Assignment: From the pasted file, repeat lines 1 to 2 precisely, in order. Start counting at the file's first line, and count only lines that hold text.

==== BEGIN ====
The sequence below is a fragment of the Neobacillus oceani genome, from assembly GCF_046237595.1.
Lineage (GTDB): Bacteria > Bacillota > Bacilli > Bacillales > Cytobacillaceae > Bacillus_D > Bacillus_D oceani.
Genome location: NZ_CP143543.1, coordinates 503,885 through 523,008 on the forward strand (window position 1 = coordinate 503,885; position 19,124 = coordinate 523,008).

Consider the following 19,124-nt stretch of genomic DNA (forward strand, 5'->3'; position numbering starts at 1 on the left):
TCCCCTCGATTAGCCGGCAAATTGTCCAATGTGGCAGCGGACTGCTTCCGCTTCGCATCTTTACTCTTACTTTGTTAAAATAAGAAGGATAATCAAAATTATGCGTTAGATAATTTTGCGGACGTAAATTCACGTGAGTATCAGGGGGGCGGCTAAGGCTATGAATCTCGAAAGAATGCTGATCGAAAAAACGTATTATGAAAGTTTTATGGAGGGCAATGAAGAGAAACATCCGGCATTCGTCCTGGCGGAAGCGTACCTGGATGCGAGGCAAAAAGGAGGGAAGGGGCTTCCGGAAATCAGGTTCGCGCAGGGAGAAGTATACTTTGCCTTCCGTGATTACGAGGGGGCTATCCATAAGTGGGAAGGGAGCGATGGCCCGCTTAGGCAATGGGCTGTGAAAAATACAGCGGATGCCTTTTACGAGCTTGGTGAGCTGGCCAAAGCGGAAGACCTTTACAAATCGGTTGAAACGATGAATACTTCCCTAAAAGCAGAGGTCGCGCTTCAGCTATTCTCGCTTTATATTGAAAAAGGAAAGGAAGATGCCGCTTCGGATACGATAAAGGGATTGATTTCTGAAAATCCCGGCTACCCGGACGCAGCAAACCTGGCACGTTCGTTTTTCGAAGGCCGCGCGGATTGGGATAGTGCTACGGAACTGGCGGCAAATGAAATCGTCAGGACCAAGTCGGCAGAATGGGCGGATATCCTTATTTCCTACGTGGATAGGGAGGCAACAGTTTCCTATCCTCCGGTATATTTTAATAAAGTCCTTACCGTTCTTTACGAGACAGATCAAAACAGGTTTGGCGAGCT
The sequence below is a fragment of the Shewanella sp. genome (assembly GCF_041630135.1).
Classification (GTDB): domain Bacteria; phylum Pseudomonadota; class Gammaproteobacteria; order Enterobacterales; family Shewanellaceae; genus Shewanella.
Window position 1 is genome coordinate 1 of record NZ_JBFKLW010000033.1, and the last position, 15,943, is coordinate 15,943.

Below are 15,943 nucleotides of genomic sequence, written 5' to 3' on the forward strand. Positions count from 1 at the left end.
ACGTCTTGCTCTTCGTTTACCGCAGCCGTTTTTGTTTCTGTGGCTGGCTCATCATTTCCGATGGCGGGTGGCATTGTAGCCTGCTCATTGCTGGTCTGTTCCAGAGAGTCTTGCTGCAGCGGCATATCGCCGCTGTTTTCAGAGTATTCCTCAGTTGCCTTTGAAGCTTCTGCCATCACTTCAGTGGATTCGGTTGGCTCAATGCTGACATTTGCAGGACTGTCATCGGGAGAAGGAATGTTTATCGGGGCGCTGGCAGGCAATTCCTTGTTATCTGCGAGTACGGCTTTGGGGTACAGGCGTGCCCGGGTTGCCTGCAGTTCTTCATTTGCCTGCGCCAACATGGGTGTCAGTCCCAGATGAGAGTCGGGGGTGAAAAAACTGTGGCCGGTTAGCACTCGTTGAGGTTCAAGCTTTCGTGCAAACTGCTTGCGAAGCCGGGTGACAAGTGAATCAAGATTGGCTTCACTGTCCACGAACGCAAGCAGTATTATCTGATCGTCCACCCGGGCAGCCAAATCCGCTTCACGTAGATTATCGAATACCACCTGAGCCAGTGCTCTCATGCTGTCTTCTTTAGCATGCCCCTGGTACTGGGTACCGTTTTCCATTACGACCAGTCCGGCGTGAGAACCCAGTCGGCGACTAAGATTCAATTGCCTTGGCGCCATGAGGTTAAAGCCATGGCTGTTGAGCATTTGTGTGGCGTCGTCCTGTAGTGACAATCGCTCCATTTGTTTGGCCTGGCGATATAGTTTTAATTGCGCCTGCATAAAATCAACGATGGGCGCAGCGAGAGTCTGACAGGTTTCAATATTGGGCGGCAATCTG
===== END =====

The sequence below is a fragment of the Neobacillus oceani genome, from assembly GCF_046237595.1.
Lineage (GTDB): Bacteria > Bacillota > Bacilli > Bacillales > Cytobacillaceae > Bacillus_D > Bacillus_D oceani.